The term slew rate refers to the speed at which a gradient can be turned on and off, defined as the maximum gradient strength of the gradient divided by the rise time. As MRI imaging results from magnetic field gradients created by magnetic gradient coils, the performance and quality of a gradient coil directly impacts upon the quality and resolution of the image produced by the scan. The slew rate is therefore a very important specification of a gradient coil as well as the gradient strength which acts to overcome the inductance of the coil. The slew rate is important in defining the maximum scan speed of the MRI Scanner system.
Gradient strength is measured in millitesla per meter (mT/m). Slew rate is measured in a similar way, but in miliseconds (mT/m/ms). The stronger that both of these factors are then the clearer the image will be that is produced by the MRI Scanner. This is an important consideration set against the type of application that you wish to perform with your chosen MRI Scanner. For example, cardiac applications require higher gradient strength than an orthopaedic application would and generally MRI Scanners with higher gradient strength and higher slew rates are more expensive, therefore this increased capability will be reflected in the an increased cost for the MRI Scanner.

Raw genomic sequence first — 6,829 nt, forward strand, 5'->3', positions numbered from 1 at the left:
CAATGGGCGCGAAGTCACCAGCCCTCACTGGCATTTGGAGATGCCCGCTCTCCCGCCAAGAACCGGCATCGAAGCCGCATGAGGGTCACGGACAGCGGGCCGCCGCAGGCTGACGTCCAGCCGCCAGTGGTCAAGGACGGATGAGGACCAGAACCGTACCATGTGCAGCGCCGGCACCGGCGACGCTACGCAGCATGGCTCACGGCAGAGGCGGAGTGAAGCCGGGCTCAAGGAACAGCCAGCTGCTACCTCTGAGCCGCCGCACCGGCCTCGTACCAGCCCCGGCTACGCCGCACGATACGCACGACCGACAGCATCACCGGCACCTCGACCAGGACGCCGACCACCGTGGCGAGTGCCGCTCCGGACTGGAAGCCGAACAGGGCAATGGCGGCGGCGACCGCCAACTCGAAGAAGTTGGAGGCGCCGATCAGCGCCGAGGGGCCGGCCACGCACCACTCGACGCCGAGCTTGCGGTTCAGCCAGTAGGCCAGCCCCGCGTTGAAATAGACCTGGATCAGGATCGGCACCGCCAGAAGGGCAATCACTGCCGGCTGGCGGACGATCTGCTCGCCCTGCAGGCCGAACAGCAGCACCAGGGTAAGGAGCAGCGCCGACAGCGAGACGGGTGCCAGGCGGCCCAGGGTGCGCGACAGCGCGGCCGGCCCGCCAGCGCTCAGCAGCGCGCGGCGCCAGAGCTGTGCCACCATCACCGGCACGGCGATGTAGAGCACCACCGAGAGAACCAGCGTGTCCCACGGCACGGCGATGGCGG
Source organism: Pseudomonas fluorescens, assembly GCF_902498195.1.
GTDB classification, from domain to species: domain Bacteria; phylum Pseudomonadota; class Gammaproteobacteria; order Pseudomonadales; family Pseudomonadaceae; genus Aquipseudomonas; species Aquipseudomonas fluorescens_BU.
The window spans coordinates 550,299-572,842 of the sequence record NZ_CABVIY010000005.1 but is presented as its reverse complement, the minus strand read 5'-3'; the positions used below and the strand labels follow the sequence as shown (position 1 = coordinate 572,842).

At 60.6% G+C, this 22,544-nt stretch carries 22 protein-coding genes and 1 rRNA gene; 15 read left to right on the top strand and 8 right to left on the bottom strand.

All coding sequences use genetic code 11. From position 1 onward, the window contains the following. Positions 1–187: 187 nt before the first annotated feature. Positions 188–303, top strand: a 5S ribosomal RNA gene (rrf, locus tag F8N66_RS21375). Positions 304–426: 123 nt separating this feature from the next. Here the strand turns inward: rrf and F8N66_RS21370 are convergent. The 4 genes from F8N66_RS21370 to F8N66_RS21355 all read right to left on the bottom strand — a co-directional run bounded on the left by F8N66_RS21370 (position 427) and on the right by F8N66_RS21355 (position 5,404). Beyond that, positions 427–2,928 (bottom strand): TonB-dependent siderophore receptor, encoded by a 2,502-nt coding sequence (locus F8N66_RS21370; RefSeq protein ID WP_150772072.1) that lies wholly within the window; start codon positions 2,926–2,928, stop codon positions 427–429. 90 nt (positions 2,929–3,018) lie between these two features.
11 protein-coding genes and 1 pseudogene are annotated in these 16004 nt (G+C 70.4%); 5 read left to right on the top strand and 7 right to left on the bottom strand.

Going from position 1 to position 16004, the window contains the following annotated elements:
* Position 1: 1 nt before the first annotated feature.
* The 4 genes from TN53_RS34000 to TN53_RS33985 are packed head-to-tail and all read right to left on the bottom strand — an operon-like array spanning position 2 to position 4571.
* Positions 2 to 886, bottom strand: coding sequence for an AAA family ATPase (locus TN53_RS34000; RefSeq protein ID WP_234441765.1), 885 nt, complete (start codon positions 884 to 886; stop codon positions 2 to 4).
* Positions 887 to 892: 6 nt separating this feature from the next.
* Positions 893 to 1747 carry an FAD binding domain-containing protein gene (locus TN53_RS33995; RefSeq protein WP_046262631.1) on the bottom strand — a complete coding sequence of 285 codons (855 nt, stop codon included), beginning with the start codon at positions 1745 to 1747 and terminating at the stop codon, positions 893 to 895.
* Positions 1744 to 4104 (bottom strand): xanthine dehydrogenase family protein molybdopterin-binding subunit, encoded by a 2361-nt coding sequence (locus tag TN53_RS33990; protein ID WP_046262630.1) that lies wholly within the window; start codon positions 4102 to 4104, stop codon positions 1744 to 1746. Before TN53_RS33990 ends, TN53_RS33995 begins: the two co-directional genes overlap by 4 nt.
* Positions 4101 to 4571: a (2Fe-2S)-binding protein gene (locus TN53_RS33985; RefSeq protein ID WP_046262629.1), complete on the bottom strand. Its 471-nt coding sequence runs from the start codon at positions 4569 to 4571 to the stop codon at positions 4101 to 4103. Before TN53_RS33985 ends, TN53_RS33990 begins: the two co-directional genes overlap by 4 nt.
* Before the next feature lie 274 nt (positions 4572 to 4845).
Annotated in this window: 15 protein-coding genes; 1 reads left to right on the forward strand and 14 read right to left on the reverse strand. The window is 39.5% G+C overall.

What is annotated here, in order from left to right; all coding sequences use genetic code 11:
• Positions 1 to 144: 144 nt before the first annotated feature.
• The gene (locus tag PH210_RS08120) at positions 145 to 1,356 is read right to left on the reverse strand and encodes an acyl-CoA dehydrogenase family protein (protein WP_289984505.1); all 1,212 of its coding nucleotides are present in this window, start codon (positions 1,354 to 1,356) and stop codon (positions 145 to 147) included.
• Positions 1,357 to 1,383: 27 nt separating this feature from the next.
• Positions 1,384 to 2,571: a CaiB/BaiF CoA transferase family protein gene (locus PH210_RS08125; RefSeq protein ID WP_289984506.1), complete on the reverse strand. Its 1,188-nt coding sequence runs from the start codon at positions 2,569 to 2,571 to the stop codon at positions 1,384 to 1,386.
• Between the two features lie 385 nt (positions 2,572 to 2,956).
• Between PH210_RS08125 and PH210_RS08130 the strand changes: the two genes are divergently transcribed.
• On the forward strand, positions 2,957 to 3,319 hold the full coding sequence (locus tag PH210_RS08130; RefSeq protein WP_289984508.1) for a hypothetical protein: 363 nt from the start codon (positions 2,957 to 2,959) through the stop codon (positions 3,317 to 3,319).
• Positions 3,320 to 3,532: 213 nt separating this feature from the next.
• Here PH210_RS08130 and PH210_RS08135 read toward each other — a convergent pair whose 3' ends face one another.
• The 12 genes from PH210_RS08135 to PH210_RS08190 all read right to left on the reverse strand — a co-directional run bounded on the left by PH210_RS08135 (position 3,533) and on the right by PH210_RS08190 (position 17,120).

Maximum gradient strength is measured in units of millitesla per metre (mT/m), rise time is measured in milliseconds, and slew rate is measured in tesla per metre per second (T/m/s). Typical figures for slew rates range between 50 T/m/s for lower field permanent scanners, up to around 200 T/m/s for high field superconducting scanners.
As you will gather from this article, there are many factors that determine the cost of an MRI Scanner. However the over-riding factor has to be the correlation between clinical applications and the capability of the MRI Scanner and this will determine the budget as some of the higher priced features you may not even need. In addition it is also important to remember that the cost of installation and maintenance needs to be taken into consideration when determining your budget for the purchase of an MRI Scanner for your clinical facility. At Vertu Medical our team of experts are happy to provide you with the very best advice regarding the cost of an MRI Scanner. Please get in touch by calling +44 (0)208 392 5161 or email: firstname.lastname@example.org. We look forward to hearing from you.